In case I don’t get around to finishing all the reviews I was hoping to before the deadline…I wanted to make sure to share my thoughts on my four favorite books of the year: Tomorrow, and Tomorrow, and Tomorrow; This Time Tomorrow; The Candy House; and Sea of Tranquility. 2022 was an amazing year for books.
I preordered Sea of Tranquility and received in on release day. I finished it on release day too.
I was a little nervous that I wouldn’t love it quite as much as Station Eleven (because, quite frankly, I had been disappointed by The Glass Hotel and also by the HBO miniseries. Don’t @ me, I said what I said.). But I think it works as a beautiful companion piece to Station Eleven, and it makes The Glass Hotel better (as it clearly takes place in the same universe).
Told in chunks of time and place: going from early 19th century British Columbia, to two hundred years from now on the moon, back to the present, and forward again to 2400, and yet…all of the stories are related and revolve around a common moment in time.
Like Station Eleven, this one also includes a deadly pandemic, and the way St John Mandel described its onset felt like she was in my head:
“We knew it was coming and we were breezy about it…We knew it was coming but we behaved inconsistently. We stocked up on supplies—just in case—but sent our children to school, because how do you get any work done with the kids at home?”
The masterful and heartbreaking way that she ties all of these timelines and stories together was fascinating, and I honestly can not wait to see what she comes up with next.
On the same day I got Sea of Tranquility, I also received The Candy House (along with one more book, Anthem, which is in my bottom three books of the year). Another book told with a non-traditional narrative sense, I liked this a lot more than my previous Egan books. And like Sea of Tranquility, there were many callbacks to her previous work in this, mostly to characters and themes from A Visit From the Good Squad.
A cautionary tale about social media and technology, but also about the wonders of memory and thought. When it becomes possible to upload your entire memory and consciousness to a server and make your thoughts and experiences available to anyone that is also sharing, nothing is secret anymore. We follow the inventors and users of this amazing new tool as well as those who refuse to use it and protest against it.
Like Good Squad before it, it is nearly impossible to describe. Each chapter is told in a new voice, with a new style…some way more successful than others, but all original and interesting. We see the wonders of technology on one page, and the horrors and inherent loneliness that can be caused by using the same technology (and current social media) on the next.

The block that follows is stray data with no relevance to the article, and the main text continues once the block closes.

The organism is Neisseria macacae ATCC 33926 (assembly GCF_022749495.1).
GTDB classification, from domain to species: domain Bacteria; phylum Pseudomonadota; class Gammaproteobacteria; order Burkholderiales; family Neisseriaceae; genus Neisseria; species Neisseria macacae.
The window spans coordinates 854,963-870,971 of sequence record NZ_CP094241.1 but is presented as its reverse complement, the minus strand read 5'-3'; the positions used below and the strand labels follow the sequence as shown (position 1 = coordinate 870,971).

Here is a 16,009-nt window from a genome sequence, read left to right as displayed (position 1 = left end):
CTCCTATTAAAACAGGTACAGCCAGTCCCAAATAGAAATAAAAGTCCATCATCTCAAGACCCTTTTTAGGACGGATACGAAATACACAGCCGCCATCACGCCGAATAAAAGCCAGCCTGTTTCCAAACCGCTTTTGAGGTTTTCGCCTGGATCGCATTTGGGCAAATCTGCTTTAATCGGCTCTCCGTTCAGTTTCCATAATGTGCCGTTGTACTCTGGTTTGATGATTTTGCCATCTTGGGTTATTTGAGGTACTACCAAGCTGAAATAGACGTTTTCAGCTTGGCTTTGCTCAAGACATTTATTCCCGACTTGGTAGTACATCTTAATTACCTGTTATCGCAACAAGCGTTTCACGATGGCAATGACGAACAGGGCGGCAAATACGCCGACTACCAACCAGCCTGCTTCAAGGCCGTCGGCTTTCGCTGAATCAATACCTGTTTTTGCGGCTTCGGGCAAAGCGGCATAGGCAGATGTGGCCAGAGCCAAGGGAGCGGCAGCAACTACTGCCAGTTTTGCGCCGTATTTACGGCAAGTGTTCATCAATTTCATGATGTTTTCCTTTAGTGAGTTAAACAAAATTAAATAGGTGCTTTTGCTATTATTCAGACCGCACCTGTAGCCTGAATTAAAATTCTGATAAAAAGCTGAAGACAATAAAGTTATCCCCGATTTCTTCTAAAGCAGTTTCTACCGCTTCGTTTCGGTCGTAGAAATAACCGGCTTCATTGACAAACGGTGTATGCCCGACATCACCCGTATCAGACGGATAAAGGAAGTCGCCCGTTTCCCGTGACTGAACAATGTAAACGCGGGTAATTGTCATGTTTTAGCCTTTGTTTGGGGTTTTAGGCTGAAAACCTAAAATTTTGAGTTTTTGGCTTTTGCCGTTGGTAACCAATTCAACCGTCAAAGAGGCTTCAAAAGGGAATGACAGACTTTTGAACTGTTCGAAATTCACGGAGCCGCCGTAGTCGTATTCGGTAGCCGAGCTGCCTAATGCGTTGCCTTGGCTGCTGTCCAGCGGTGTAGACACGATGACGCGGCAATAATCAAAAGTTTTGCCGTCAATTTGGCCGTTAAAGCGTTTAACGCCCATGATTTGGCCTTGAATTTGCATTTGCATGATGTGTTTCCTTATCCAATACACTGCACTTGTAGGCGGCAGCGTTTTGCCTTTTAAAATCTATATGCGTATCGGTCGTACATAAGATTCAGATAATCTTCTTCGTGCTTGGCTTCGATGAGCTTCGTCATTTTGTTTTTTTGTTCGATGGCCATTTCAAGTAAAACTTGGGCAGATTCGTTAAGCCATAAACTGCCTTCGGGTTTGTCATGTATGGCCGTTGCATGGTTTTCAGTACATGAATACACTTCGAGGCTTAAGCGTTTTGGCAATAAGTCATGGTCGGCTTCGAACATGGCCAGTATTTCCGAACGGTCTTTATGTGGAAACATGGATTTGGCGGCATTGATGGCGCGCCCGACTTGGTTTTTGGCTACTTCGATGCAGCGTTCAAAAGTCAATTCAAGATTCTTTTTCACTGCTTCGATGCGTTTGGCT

If you liked Good Squad, you’ll love this.
My second favorite book this year was This Time Tomorrow by Emma Straub, which I read right after her dad (the great Peter Straub) passed away. What if time travel was real, and instead of being able to go back and change history or experience a famous event, you simply went back and talked to your dad a few more times before you couldn’t?
Alice is turning 40. She likes her job. She likes her Brooklyn apartment. She has the same best friend from high school. She just turned down a marriage proposal because she likes her life as it is. And her dad is dying.
On the night she turns 40, she goes out to a bar in New York City that she hasn’t been to since high school. She gets so drunk that she decides to go back to her dad’s apartment on the Upper West Side (HOW HAD I NOT KNOWN ABOUT POMANDER WALK BEFORE?) instead of Brooklyn, and she passes out in his gardening shed. When she wakes up, it is the morning of her 16th birthday, and her dad is healthy and young.
What would you do differently if you could do something to help your dying father? To be able to spend just a little more time with him. Would those changes make you happier? Would they make your future life better?
I loved the slice of 1990’s New York City that was laid out on the page, and loved that Alice, while literally an adult, was also an idiotic teenager and she made some very very bad choices and decisions. I thought this was beautiful and funny and I loved it.
Another book with Tomorrow in the title, my favorite of the year: Tomorrow, and Tomorrow, and Tomorrow. A story about two friends who make video games and what happens in their relationship — both personal and professional — over the course of 30 years or so.
I mentioned previously that it was like the Jake Johnson episode of Mythic Quest in book form, but it was more than that. It was a beautiful story about what it means to be a friend, to really be there for someone no matter what. How to work together, be friends, love each other, how to connect, and often, how to make mistakes so that the connection is broken.
There was a point in this book where I finished an especially moving chapter, put the book down, and simply wept for 10 minutes. And then I had to pick it back up and keep reading, I had to know what would happen next, even if I knew it might not be a happy ending. I didn’t expect a book about making video games to have that effect on me. The story of Sam and Sadie and Marx was one that I didn’t think I would become so invested in, and one that I had difficulty saying goodbye to,
“What is a game?” Marx said. “It’s tomorrow, and tomorrow, and tomorrow. It’s the possibility of infinite rebirth, infinite redemption. The idea that if you keep playing, you could win. No loss is permanent, because nothing is permanent, ever.”